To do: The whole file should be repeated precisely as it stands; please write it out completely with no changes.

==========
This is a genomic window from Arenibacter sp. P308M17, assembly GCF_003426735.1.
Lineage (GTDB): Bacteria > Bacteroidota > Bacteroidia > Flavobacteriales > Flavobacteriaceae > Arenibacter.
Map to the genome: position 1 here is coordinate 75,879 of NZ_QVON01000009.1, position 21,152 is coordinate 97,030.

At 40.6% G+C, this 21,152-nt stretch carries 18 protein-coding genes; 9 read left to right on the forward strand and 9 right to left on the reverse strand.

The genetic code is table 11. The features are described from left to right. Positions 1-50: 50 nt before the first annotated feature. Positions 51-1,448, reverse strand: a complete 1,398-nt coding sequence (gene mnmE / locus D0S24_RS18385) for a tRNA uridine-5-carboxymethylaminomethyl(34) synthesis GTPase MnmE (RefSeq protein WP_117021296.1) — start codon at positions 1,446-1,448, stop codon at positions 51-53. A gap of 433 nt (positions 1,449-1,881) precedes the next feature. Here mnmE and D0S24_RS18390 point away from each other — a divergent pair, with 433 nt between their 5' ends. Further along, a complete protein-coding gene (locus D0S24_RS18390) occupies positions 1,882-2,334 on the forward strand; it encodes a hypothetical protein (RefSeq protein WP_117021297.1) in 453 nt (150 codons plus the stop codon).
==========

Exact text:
This is a genomic window from Arenibacter sp. P308M17, assembly GCF_003426735.1.
Lineage (GTDB): Bacteria > Bacteroidota > Bacteroidia > Flavobacteriales > Flavobacteriaceae > Arenibacter.
Map to the genome: position 1 here is coordinate 75,879 of NZ_QVON01000009.1, position 21,152 is coordinate 97,030.

At 40.6% G+C, this 21,152-nt stretch carries 18 protein-coding genes; 9 read left to right on the forward strand and 9 right to left on the reverse strand.

The genetic code is table 11. The features are described from left to right. Positions 1-50: 50 nt before the first annotated feature. Positions 51-1,448, reverse strand: a complete 1,398-nt coding sequence (gene mnmE / locus D0S24_RS18385) for a tRNA uridine-5-carboxymethylaminomethyl(34) synthesis GTPase MnmE (RefSeq protein WP_117021296.1) — start codon at positions 1,446-1,448, stop codon at positions 51-53. A gap of 433 nt (positions 1,449-1,881) precedes the next feature. Here mnmE and D0S24_RS18390 point away from each other — a divergent pair, with 433 nt between their 5' ends. Further along, a complete protein-coding gene (locus D0S24_RS18390) occupies positions 1,882-2,334 on the forward strand; it encodes a hypothetical protein (RefSeq protein WP_117021297.1) in 453 nt (150 codons plus the stop codon).